Mardi Heinrich and Selina Kneale discuss draft legislation released by Treasury seeking to remove CGT exemptions on the main residence for foreign residents.
Treasury has released an Exposure Draft containing the details of the highly anticipated legislation seeking to remove the Capital Gains Tax (CGT) main residence exemption for foreign residents. This measure was announced as part of the ‘housing tax integrity’ measures included in the 2017-18 Federal Budget.
The Exposure Draft has been released for comment and proposes that the entitlement to the CGT main residence exemption will be removed for all foreign residents (i.e. taxpayers that are not resident for Australian tax purposes). Accordingly, any capital gain or loss arising upon disposal of an Australian main residence by a foreign resident must be declared.
Transitional provisions allow for foreign residents to still access the CGT main residence exemption provided the CGT event occurs on or before 30 June 2019 and the ownership interest in the residence was held throughout the period starting just before 7:30pm (by legal time in the Australian Capital Territory) on 9 May 2017 and ending just before the CGT event occurs.
As the legislation proposes to apply to “foreign residents”, which, by definition, are those taxpayers that are not “resident” for Australian tax purposes, the new legislation will also apply to Australian citizens or permanent residents who dispose of their Australian main residence whilst a foreign resident, e.g. whilst working overseas on secondment.
The determining factor is the residency status of the taxpayer at the time of the CGT event (i.e. when the contract for sale is signed). Therefore, for Australian citizens and permanent residents who may be a foreign resident for a period of time and perhaps rent out their Australian main residence whilst working overseas, the CGT main residence exemption should still be available (provided all other requirements are satisfied) if they repatriate to Australia and dispose of their main residence after re-establishing Australian tax residency.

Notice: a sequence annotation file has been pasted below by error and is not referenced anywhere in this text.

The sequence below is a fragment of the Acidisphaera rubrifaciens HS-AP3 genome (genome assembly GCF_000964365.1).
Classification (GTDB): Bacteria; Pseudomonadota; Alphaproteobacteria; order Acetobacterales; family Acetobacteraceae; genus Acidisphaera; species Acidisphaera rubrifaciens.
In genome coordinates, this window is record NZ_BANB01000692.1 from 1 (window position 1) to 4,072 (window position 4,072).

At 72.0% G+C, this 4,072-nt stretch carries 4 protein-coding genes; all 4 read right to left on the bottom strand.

Interestingly, whilst the Budget papers indicated that the CGT main residence exemption would be denied for both foreign residents and temporary residents, the Exposure Draft legislation makes reference only to foreign residents.
This is a link to the Exposure Draft legislation and Explanatory Memorandum and it contains comprehensive examples and scenarios. The closing date for submissions relating to the Exposure Draft legislation is 15 August 2017.
© 2017 KPMG, an Australian partnership and a member firm of the KPMG network of independent member firms affiliated with KPMG International Cooperative (“KPMG International”), a Swiss entity. All rights reserved.